ERDOGAN: "NEITHER TURKEY NOR THE TURKISH CYPRIOTS WILL MAKE ANY CONCESSION ON EQUAL STATUS OR PARTNERSHIP"Prime Minister Recep Tayyip Erdogan over the weekend attended ceremonies in the Turkish Republic of Northern Cyprus (TRNC) marking the 34th anniversary of the 1974 Peace and Freedom Operation conducted by the Turkish Armed Forces (TSK). Speaking at one ceremony, Erdogan said that a comprehensive solution to the Cyprus issue is possible only on the basis of the facts on the island. "Nobody should expect the Turkish Cypriots to retreat from the idea of self-administration, equal status and equal partnership, or to agree to a minority status," he explained. Erdogan said a solution is possible only with a new partnership in which the Turkish Cypriot people and the TRNC participate equally as founding elements. "Such a new partnership will be established on the principles of a two-sided structure, political equality, and Turkey's status as a guarantor state," he said. Erdogan also said that the 1974 operation prevented a massacre of Turkish Cypriots. "It was a humanitarian operation which had no intention other than bringing peace to the island," he said. "Everybody should acknowledge this reality and evaluate history from this perspective." He added, "The Peace and Freedom Operation, which was waged by the Turkish Armed Forces in line with the international law and agreements, brought freedom, confidence and prosperity to Turkish Cypriots," and urged the EU to keep its promises to the TRNC. /Turkiye/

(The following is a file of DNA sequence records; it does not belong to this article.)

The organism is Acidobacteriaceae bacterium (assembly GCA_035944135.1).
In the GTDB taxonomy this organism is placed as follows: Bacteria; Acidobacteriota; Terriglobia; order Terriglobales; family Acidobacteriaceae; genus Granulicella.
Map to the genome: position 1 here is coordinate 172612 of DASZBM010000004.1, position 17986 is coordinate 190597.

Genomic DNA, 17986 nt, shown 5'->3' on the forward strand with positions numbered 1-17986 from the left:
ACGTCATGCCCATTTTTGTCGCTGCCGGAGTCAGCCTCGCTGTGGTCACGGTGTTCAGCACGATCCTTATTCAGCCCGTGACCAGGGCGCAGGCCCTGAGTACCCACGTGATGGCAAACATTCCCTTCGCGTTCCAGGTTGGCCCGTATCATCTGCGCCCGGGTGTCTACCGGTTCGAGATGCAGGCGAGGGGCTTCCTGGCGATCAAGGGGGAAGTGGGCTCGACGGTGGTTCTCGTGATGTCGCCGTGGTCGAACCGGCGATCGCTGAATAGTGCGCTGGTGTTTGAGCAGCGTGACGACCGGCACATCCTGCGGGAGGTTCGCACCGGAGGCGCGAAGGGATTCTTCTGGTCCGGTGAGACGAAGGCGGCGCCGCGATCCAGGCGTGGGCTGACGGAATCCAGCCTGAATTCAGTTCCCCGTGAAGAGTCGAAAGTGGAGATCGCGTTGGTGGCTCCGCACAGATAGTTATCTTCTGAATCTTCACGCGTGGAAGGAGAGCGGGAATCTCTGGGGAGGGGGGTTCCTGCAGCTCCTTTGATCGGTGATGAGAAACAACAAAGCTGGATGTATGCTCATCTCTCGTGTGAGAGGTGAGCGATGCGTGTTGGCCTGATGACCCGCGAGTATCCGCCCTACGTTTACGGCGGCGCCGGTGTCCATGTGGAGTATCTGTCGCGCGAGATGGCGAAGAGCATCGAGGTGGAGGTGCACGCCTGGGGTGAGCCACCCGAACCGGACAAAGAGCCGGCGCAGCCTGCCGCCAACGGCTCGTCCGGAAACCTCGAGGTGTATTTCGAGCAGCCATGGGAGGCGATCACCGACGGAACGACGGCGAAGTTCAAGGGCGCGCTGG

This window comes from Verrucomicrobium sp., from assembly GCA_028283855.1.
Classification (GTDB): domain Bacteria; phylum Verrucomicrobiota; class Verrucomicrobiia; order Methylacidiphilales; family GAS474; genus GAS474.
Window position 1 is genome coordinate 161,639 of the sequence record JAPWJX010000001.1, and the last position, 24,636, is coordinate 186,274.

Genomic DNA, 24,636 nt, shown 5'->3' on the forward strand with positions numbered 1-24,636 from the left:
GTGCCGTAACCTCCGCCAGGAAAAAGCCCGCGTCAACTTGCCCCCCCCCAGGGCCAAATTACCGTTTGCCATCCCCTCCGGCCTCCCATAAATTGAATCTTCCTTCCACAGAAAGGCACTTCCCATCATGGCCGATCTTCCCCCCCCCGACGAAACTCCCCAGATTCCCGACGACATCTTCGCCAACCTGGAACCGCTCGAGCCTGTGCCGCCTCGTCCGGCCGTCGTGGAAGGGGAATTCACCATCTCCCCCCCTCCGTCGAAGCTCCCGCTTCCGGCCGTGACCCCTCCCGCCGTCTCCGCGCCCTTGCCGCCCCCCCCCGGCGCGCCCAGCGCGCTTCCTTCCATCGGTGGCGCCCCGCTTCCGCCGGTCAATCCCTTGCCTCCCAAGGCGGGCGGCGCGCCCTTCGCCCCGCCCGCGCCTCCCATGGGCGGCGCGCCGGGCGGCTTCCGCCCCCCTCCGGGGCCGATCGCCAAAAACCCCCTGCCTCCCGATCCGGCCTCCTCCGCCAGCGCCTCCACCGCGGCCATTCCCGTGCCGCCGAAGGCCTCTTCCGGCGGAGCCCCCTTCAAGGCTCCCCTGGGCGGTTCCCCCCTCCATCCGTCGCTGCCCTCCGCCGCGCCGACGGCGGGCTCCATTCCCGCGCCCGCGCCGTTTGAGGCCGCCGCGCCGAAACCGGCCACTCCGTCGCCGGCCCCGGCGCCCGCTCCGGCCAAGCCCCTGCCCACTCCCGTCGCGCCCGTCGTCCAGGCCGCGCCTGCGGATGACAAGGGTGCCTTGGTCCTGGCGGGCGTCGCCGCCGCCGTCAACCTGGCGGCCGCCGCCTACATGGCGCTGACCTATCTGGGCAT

BABACAN: "TURKEY OPPOSES NUCLEAR WEAPONS IN ITS REGION"Foreign Minister Ali Babacan yesterday met with Iran's chief nuclear negotiator Saeed Jalili, proceeding to Istanbul after a weekend visit to Geneva. Afterwards, Babacan said, "Turkey is holding consultations on Iran's nuclear program with six countries, as well as Iran itself." He added, "We believe every sovereign country has the right to use nuclear energy for peaceful aims and to possess that technology. But Turkey is opposed to nuclear weapons in its region." For his part, Jalili said that they spoke about his meetings in Geneva. /Star/